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More than ‘just a driver’: The expanding role of the driver/operator

The engineer’s duties go far beyond the apparatus

With every call comes a fire apparatus, and with every apparatus comes a driver. Unfortunately, our drivers are often overlooked members on the scene. The reality is they do so much more than just drive the apparatus; they serve as an extremely valuable asset for the operation.

In our current climate of limited fire service staffing, every set of hands is needed to fulfill the tasks that are required. The good news: The driver/operator can fill many voids:

  • Assisting with ground ladder operations. Our video shows the operator deploying a ground ladder to the alpha side of the house up to the second story. The majority of – if not all – ground ladder work can be accomplished by a single firefighter, which can be the driver/operator.
  • Establishing water supply. Another key area drivers/operators can assist is with establishing the water supply, whether from truck to truck or from static source to truck or from pressurized source to truck. Regardless of the source, the driver/operator can look after this once they have lines charged and flowing with water from the booster tank.
  • Prepping the hoseline. Pulling the second handline can also be accomplished by the driver. Once the initial handline has been pulled and advanced into the structure, the second handline will be needed. This second line may be staffed by an incoming unit and, as they arrive on scene, they should find the second handline pulled, stretched, charged and ready to go.
  • Assisting with tactical operations. Besides working outside and around the structure, the driver can also be used to assist with other tactical operations, like applying water from the deck gun. This may be used to assist with the transitional fire attack or just for defensive purposes. If the deck gun has been set up properly with a gated valve on it prior to the nozzle or tips, the driver can charge the deck gun, increase the proper pump pressure and then open it at the top by operating the gate valve on the deck gun.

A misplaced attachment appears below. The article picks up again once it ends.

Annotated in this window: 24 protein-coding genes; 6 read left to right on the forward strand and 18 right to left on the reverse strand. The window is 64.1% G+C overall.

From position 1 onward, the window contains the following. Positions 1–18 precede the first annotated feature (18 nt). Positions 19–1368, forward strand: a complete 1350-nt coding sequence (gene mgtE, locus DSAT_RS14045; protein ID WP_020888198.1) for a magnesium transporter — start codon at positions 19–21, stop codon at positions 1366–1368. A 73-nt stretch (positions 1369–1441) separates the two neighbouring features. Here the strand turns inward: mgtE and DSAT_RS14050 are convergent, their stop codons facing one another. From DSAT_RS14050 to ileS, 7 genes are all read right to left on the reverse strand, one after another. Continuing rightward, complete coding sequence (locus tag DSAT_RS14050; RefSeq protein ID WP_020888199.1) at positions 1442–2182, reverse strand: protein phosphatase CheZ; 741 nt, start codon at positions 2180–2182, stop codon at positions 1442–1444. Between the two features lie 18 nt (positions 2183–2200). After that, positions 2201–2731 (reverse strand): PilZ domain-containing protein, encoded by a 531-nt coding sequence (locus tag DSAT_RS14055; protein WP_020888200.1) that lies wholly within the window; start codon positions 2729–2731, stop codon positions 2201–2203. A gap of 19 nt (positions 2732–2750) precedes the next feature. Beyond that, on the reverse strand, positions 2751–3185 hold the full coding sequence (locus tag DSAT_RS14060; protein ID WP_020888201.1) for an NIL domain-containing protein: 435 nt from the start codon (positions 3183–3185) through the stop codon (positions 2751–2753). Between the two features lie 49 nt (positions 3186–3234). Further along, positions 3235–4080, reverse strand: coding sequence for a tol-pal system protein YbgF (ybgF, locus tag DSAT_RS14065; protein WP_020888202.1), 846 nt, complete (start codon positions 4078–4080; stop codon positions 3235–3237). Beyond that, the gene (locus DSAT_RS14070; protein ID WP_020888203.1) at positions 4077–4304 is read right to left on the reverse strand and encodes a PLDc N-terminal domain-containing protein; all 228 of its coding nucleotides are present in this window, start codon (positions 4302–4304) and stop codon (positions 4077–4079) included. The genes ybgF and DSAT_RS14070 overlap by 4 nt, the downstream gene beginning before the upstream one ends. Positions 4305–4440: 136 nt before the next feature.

• Acting as the accountability officer. There may be times when multiple drivers are on the scene and not with their assigned crew. They may be assisting the first-arriving truck’s driver/operator with their duties and can also fill in as the initial accountability officer prior to the arriving battalion chief or other chief officer on scene.

Regardless of the fire department type and size, the driver/operator can be utilized in many ways in addition to driving to the scene.

Training time

After watching this video and reading this article with your company, take action with your crew:

  1. Discuss what duties or tasks the driver can perform at your local station on your assigned fire apparatus.
  2. At a training facility, practice some of the identified tasks available for driver/operators on an active scene.
Video shows four ways a driver supported engine and truck crews

Mark van der Feyst has been in the fire service since 1998, currently serving as a firefighter with the Fort Gratiot Fire Department in Michigan. He is an international instructor teaching in Canada, the United States and India. He graduated from Seneca College of Applied and Technologies as a fire protection engineering technologist, and received his bachelor’s degree in fire and life safety studies from the Justice Institute of British Columbia and his master’s degree in safety, security and emergency management from Eastern Kentucky University. van der Feyst is the lead author of the book “Residential Fire Rescue” and “The Tactical Firefighter.” Connect with van der Feyst via email.